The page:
Few taking advantage of plan for high bills

Published 10:35 am Wednesday, March 14, 2018

According to City Manager R. Randy Martin, by the close of business on Monday, a total of 226 Franklin Power and Light customers had taken advantage of the city’s offer of a seven-month payment plan for their February electric bills. Martin announced the current participation during a City Council meeting that evening, which he said amounted to only around 4 percent of Franklin Power and Light’s total customer base.

The council had voted 6-1 to offer the payment plan during their previous meeting on Feb. 26 after discussing for nearly a month how to best offer relief to hundreds of city residents who had received high bills earlier that month for usage from Dec. 22 through Jan. 21. Residents reported seeing bills of $800, $900 and some even over $1,000.

The payment plan allows residents to pay their February bills in installments equal to what they paid on the previous month’s bill without fear of penalties or power cutoffs for up to seven months, provided that they pay each month’s bill current after February. The plan does not apply to any balance due prior to February.

Martin said that the average February utility bill for residents on the plan was $363.73, which would equate to payments of $51.96 if repayment was stretched over the full seven months offered.

“They don’t have to go up to seven months, some might pay it off earlier because some amounts were pretty low,” he explained.

Martin also clarified that the utility bills the city sends out each month include one total for water, sewer and electricity usage as well as garbage collection. As such, the amount billed in February would not be entirely for heat.

Councilman Greg McLemore asked if the city could better publicize the payment plan and its requirements, namely that those who wish to take advantage of it must first make arrangements with the city’s billing department.

Martin also announced that by the council meeting scheduled for Monday, March 26, he hopes to have a cost estimate for an independent energy audit, which would include certifying the equal application of the appropriate utility rates and the accuracy of the city’s utility equipment. The motion passed in late February authorizing the payment plan mandates that this audit be completed by the end of August.

In other business, Mark Bly, director of Franklin Power and Light, made a departmental report to the council, during which he announced that wholesale power costs are projected to increase by 6.6 percent for fiscal year 2019. FP&L purchases the bulk of its wholesale electricity from a seven-municipality co-op known as the Virginia Municipal Electric Association or VMEA, and a small amount of hydro power from the Southeastern Power Administration (SEPA.)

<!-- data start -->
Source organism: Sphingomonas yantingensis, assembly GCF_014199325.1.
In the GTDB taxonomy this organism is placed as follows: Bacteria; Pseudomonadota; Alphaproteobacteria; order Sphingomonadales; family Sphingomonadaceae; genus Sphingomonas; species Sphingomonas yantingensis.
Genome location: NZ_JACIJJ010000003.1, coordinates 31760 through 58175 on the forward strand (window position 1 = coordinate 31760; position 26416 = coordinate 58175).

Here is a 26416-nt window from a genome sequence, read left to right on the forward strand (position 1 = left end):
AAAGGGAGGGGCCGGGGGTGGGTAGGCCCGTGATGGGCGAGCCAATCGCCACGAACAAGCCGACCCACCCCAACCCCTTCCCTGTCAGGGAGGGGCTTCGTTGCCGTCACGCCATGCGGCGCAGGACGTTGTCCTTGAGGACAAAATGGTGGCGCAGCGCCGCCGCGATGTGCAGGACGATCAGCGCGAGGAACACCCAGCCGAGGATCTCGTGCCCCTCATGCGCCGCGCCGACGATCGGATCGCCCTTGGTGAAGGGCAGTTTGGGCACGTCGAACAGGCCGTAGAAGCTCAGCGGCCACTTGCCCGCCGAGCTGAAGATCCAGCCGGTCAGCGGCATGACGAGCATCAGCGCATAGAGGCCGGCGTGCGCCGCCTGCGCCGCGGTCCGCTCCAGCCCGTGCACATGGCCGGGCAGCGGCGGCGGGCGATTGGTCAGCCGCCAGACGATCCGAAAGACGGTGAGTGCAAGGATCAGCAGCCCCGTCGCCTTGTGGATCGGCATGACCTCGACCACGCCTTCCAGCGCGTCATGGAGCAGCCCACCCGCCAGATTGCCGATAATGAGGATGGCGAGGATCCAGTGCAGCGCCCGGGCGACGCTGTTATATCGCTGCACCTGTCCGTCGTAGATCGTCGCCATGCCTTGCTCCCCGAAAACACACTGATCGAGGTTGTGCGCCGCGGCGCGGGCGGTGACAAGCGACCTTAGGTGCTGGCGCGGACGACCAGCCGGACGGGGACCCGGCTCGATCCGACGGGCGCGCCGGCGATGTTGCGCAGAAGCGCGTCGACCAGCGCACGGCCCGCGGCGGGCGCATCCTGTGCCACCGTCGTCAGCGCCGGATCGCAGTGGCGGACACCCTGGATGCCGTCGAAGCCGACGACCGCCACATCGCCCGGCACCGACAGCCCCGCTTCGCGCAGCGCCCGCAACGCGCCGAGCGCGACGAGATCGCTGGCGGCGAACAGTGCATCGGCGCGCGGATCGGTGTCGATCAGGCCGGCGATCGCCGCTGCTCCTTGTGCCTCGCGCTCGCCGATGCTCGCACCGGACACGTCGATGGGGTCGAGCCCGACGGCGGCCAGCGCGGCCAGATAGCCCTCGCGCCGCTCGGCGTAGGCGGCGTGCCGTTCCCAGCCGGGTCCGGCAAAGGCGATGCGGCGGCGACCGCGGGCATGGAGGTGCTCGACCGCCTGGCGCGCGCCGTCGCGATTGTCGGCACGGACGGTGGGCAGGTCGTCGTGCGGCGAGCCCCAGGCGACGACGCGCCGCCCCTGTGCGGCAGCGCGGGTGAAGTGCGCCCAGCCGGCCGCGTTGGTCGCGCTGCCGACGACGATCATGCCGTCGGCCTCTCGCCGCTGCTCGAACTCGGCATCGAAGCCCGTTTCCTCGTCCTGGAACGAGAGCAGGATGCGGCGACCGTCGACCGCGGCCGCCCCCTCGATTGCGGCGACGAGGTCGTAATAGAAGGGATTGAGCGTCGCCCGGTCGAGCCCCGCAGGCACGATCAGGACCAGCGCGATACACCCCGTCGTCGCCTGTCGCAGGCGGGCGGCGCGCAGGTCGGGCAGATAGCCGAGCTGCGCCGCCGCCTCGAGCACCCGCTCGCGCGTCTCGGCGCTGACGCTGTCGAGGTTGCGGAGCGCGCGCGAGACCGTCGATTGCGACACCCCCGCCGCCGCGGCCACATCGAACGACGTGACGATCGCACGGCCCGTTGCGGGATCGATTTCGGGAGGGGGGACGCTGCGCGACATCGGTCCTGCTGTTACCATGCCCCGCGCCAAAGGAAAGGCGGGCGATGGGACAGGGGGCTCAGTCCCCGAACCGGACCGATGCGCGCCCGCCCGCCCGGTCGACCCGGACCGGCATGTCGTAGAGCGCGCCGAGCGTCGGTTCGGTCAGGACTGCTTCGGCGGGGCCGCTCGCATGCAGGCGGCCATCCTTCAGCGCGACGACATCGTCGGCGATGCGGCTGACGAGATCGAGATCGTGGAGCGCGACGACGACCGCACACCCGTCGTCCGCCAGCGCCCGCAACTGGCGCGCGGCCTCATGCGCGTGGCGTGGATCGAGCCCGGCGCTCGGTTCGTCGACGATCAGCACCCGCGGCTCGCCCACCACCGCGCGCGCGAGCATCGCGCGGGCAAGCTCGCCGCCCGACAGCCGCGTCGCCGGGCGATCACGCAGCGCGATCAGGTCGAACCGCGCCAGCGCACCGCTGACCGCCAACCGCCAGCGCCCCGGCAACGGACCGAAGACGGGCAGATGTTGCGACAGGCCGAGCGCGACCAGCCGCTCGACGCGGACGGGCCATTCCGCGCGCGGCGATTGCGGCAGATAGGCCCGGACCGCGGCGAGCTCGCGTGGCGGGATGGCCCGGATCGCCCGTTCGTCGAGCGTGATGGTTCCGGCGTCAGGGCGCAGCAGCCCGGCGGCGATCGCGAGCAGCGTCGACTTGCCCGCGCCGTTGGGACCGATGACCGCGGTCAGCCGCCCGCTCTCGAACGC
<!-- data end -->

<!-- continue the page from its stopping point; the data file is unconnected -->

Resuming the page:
FP&L is not proposing to pass the additional cost on to residents via a retail rate increase at this time, he confirmed, but said that final costs will not be known until June 1. Bly also informed the council that over 50 customers had requested meter inspections and rereads in February after seeing the bills that were mailed earlier that month.

Steve Wampler of Eanes Appraisal Group LTD also presented an overview of the results of the city’s biennial reassessment of real estate values. Real estate tax value assessments actually went up about 2.2 percent on average, he said. Martin added that this is the first increase in values that the city has seen since 2012.

Wampler confirmed that all notices of tax reassessments were mailed on Feb. 26 and that the firm was now in the process of scheduling appointments to discuss appeals to their findings.

“So far, we’ve logged in 42 appointments, we’ve had six mail-in appeals,” he said.

Mayor Frank Rabil encouraged any residents who had questions regarding their new real estate tax assessments or wished to dispute the firm’s findings to make an appointment with the firm.

The only action the council took that evening was to pass a resolution in support of the Hampton Roads Planning District Commission’s opposition to offshore drilling on the grounds that it could impact naval operations. The resolution passed 6-0 with Councilman Bobby Cutchins abstaining.